Aim for Responsibility, Not Obedience

The mindset of current educational approaches regarding student behavior focuses unfortunately on obedience, the source too often of reluctance, resistance, resentment, and even rebellion. Simply stated, OBEDIENCE DOES NOT CREATE DESIRE. However, when the focus is on promoting responsibility, obedience follows as a natural by-product.

The reason is that motivation to be responsible requires a DESIRE to do so. The motivation must be INTERNAL. Many schools use EXTERNAL motivation in the form of rewards, threats, and punishments. However, these approaches (a) foster compliance rather than commitment, (b) require an adult presence for monitoring, (c) set up students to be dependent upon external agents, and (d) do not foster long-term motivation for responsibility.

In addition, when students start collecting rewards—as in Positive Behavior Support approaches—they start competing to see who can receive the most number of rewards. Since rewards change motivation, one will never know whether people are acting responsibly to get the reward or whether their motivation is to do right because doing right is the right thing to do.

My continuing efforts are devoted to changing the educational mindset away from using external and manipulative approaches. A less stressful and more effective approach is to motivate young people so that they WANT to behave responsibly and WANT to put forth effort to learn. That’s exactly what the Discipline Without Stress methodology is all about.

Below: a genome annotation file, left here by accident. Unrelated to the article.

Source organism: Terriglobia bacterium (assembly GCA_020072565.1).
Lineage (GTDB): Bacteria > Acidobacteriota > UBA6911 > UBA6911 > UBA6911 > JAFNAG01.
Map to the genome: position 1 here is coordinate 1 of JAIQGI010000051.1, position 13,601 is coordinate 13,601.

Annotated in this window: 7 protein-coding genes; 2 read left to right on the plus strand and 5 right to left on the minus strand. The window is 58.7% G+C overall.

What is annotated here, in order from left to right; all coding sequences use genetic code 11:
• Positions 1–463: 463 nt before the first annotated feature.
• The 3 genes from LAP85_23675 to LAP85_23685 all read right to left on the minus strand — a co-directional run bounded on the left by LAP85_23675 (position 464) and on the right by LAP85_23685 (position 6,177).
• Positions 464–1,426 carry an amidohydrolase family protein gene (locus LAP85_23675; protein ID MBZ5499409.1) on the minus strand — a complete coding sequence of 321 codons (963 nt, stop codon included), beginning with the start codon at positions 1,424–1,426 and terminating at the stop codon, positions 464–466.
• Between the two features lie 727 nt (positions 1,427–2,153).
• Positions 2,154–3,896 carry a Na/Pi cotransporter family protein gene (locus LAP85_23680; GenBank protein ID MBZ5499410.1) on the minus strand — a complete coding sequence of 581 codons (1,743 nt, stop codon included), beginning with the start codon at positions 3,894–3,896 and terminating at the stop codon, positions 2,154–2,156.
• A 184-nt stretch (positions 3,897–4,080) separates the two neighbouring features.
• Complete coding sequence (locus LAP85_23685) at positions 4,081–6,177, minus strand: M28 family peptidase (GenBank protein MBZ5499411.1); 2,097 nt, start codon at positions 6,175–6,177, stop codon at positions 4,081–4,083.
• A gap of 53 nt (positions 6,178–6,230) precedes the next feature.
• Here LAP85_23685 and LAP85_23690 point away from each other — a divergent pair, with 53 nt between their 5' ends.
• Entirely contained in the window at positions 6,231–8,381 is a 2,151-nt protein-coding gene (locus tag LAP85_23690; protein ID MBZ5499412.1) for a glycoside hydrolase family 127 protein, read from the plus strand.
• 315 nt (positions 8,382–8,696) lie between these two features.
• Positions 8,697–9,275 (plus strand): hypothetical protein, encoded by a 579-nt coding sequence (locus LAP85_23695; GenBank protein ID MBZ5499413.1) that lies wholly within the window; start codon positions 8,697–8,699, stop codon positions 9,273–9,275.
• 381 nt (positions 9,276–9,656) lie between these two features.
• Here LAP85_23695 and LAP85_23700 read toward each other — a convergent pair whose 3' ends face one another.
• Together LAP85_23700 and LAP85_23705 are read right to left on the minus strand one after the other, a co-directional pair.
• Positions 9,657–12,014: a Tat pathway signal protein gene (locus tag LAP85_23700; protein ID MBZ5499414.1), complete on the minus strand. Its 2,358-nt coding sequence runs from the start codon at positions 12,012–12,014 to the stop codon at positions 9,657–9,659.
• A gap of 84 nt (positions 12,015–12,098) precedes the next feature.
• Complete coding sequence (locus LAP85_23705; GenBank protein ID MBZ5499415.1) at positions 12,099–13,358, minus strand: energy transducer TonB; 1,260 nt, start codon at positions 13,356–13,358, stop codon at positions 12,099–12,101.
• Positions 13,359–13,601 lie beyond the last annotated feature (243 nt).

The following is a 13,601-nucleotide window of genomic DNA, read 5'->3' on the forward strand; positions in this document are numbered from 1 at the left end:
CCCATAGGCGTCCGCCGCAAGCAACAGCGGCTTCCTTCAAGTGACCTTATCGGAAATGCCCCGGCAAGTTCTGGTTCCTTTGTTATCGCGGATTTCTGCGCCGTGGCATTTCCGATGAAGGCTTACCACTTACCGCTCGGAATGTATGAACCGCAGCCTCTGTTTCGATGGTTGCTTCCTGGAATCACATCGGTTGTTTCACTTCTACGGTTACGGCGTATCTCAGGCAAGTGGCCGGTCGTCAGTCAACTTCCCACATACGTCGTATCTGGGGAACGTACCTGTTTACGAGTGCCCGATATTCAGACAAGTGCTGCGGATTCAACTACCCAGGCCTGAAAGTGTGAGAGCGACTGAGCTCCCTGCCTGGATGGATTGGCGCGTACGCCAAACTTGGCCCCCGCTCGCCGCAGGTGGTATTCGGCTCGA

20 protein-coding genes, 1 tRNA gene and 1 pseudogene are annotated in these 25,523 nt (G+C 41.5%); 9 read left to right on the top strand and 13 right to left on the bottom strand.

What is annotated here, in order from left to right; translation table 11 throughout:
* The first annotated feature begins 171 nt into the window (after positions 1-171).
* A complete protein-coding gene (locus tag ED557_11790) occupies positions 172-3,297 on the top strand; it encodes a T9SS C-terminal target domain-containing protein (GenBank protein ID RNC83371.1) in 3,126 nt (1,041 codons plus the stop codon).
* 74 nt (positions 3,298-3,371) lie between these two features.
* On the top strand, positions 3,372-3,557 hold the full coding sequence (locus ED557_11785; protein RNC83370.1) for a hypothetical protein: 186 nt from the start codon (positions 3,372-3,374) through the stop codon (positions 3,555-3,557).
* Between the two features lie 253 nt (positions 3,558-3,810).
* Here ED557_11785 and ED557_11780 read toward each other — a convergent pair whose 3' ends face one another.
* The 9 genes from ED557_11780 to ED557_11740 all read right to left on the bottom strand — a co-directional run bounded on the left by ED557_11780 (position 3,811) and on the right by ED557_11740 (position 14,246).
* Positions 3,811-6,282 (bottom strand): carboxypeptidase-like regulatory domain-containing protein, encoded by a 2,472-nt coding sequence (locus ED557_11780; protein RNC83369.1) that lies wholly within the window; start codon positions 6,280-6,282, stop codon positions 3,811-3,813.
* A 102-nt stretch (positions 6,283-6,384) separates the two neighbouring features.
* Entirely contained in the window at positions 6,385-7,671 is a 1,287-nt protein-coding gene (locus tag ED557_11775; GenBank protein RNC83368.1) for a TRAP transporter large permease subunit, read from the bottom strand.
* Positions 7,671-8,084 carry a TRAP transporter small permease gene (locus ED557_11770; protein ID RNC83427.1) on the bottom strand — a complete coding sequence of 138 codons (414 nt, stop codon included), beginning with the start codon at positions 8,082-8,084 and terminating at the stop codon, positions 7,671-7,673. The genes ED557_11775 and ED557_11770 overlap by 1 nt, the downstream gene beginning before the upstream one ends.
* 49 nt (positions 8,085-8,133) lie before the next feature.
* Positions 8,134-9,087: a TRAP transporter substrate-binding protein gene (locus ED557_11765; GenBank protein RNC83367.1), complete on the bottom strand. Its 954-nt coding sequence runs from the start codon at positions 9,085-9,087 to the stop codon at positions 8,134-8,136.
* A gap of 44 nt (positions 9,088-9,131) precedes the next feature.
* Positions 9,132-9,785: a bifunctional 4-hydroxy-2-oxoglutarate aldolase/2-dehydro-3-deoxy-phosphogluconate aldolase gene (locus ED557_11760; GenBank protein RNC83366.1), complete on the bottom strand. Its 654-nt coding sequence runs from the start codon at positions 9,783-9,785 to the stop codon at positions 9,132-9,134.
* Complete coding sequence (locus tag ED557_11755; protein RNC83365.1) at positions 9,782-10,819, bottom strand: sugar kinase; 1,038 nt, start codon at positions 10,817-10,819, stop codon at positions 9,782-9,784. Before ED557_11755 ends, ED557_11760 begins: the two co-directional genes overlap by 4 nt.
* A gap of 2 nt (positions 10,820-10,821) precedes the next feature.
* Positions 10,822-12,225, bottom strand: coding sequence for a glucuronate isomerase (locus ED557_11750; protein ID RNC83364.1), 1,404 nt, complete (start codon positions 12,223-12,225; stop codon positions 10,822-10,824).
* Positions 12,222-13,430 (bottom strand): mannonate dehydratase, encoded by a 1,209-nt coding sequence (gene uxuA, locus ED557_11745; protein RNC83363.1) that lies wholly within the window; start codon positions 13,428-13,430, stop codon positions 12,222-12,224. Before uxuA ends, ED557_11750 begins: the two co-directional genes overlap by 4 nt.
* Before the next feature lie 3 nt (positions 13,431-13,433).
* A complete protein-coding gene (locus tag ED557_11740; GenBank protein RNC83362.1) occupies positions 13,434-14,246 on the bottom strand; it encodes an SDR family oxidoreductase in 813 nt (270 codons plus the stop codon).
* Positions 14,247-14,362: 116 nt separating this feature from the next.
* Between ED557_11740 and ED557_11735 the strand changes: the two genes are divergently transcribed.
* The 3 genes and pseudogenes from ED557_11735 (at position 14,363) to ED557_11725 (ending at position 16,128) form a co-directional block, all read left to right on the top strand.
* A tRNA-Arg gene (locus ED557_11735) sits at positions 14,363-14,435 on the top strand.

1 Comment
  1. Start with a discussion to clarify.

    Being responsible is a different topic than having an interest in schooling. These may be mutually exclusive. A person can have an interest in one but not the other.

    Have the parents discuss whether they want to be a friend to the child or let the child not have a parent(s). These are mutually exclusive. Being friendly is one thing, but relinquishing authority to have the child act as its own parent is another. Discipline Without Stress teaches how to use authority while still retaining good relationships.

    Also, the parents would have a conversation with the youth explaining the Levels of Social Development: When the young person understands the difference between Level C (external motivation) and Level D (internal motivation), the chances of changing behavior is significantly increased. The reason is that the person learns that one’s behavior primarily affects the person’s own life and helps prompt more mature choices.

    I would also have a private discussion with the school’s counselor explaining the situation. Ask the counselor to have a conversation with the student and have the student tested. There may be an underlying physical condition (such as Scotopic Sensitivity Syndrome ) for the lack of academic progress that be a significant factor.